Again, I suspect it won't be easy. When I told one person, they expressed support, but also joked that Twitter's traffic will drop twenty percent. When I sent my plan to another friend, they replied, "this is good but I'm just reading it thinking 'oh he's gonna die.'" It's true that I am very online, and deeply entrenched habits are hard to break, so I don't expect perfection of myself. And I also believe in assessing whether or not something is working and adapting as needed, rather than maintaining rigid adherence—so if it's really not working I won't just stick to it out of obligation. But I'm going to try really hard. And maybe it won't be as hard as I'm imagining. (I do expect, despite my friend's concerns, that I will live through this.)

One reason for my tempered optimism is that I'm not going it alone. To make myself even more accountable I've recruited a good friend who works in chaplaincy, and who got rid of his cell phone last year, as a kind of "sponsor." We'll be checking in regularly, and I'll be asking him for all kinds of advice on how he's navigated a more disconnected life in a world that seems to grow more connected every day.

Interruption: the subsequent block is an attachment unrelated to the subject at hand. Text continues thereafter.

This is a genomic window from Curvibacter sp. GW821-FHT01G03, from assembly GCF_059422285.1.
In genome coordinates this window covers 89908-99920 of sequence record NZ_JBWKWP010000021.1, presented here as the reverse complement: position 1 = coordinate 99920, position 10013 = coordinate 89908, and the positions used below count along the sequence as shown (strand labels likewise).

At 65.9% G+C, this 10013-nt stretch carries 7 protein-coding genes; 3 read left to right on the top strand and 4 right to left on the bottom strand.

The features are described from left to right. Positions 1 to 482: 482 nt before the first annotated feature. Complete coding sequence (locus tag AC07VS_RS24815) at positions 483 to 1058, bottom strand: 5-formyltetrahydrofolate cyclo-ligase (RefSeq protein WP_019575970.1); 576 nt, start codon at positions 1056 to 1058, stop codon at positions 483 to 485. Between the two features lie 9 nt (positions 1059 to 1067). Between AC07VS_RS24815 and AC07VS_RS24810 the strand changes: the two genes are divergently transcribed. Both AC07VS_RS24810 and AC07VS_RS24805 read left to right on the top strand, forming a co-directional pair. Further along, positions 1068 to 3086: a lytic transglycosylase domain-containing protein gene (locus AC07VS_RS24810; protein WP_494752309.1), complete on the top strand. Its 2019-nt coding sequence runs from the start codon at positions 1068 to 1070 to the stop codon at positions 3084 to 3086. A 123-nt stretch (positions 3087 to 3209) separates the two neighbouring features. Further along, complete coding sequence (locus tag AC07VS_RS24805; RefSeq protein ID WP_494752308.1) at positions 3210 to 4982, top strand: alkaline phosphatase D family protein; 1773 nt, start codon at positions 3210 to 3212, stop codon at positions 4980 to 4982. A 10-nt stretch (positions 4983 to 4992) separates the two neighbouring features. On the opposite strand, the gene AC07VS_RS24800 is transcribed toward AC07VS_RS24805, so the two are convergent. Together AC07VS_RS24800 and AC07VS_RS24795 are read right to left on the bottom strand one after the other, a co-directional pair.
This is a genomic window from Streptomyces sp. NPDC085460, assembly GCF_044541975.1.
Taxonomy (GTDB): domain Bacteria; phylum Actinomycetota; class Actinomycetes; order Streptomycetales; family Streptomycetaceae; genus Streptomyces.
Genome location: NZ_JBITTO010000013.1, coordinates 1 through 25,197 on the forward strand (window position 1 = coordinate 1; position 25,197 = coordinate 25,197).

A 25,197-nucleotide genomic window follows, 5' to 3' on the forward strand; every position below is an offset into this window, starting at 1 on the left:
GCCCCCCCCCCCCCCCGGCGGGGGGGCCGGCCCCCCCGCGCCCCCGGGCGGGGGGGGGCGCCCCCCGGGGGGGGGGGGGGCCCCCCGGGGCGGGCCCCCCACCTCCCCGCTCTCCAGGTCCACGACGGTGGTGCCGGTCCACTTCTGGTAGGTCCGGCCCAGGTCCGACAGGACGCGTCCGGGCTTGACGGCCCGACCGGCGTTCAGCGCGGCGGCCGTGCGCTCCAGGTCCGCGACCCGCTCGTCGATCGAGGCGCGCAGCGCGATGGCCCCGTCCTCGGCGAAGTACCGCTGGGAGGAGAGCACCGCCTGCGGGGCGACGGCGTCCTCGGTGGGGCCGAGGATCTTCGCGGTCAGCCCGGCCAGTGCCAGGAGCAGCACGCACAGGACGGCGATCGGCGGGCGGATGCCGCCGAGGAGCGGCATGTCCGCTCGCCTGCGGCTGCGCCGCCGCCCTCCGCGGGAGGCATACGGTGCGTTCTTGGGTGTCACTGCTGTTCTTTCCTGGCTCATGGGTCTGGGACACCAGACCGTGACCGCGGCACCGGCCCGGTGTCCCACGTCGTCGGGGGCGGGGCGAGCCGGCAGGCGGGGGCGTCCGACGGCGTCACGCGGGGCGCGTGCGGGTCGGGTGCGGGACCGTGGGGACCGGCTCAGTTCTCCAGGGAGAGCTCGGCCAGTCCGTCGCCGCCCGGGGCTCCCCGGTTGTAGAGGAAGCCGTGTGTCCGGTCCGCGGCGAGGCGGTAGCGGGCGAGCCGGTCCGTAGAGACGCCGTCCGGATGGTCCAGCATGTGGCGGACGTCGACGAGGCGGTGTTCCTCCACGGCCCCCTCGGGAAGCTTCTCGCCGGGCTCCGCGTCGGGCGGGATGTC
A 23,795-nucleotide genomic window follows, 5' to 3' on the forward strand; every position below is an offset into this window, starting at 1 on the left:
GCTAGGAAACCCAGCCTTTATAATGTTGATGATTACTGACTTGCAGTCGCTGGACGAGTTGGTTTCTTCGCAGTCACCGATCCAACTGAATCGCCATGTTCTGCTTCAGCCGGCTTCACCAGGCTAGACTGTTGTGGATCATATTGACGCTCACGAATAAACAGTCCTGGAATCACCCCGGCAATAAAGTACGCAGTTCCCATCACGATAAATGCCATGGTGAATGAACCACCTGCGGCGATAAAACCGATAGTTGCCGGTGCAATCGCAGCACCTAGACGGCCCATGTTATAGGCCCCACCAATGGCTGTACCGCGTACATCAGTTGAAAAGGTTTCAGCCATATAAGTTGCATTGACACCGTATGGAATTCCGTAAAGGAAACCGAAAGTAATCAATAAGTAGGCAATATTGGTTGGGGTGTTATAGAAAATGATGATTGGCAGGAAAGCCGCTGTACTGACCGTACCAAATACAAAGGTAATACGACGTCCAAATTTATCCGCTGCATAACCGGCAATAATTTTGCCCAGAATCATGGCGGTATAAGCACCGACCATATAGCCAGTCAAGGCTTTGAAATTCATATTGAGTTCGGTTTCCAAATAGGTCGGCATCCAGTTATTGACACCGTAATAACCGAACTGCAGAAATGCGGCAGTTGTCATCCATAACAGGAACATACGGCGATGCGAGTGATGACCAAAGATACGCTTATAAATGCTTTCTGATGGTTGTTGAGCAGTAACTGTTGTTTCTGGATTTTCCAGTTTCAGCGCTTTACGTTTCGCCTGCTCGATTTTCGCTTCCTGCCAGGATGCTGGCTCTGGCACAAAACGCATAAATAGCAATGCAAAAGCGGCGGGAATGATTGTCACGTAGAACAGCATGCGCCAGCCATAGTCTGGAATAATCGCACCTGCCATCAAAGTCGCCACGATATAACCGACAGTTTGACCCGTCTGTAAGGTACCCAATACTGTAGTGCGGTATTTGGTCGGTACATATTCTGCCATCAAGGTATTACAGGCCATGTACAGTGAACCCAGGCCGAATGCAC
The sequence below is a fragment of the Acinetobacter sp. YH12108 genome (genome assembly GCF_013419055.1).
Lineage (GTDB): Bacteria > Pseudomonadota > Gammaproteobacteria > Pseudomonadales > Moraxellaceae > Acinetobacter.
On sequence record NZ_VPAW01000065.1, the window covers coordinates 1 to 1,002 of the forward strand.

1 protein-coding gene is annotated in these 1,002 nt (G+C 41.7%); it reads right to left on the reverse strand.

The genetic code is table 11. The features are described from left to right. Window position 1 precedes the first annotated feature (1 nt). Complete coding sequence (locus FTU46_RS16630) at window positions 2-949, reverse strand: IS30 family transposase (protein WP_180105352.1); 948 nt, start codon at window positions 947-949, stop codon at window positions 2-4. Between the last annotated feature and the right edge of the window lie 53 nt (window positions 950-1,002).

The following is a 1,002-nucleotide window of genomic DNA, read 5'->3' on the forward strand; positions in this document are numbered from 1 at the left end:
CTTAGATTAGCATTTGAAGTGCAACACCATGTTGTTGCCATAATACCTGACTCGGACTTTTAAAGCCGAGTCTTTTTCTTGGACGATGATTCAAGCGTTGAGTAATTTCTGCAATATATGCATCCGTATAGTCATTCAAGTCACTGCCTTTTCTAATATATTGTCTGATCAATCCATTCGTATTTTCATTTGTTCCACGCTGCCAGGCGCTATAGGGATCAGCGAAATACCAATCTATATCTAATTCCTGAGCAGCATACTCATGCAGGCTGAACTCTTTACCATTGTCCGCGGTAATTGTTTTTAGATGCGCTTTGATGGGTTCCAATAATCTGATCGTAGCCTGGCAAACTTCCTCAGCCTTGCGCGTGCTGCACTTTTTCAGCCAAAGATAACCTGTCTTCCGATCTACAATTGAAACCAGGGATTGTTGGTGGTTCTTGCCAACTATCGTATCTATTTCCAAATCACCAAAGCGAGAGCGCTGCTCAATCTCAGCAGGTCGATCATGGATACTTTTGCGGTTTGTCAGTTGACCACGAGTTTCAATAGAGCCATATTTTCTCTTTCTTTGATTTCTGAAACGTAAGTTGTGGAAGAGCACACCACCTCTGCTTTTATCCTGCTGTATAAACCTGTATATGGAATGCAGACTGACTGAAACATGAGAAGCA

So I'm signing off for a bit. Will I go through excruciating withdrawal? Will I write more and better, or just replace the time I spent scrolling with other distractions? Will I learn anything, or just learn that this was a bad idea? Will my FOMO decrease since I'm not constantly seeing everyone's posts about how awesome their lives are, or will it just get worse because I'll add internet FOMO to my already existing FOMO? I'll be sure to let you know. Just probably not on Twitter.

thread artwork by John Paul Brammer

Copyright © 2019 Chris Stedman, All rights reserved.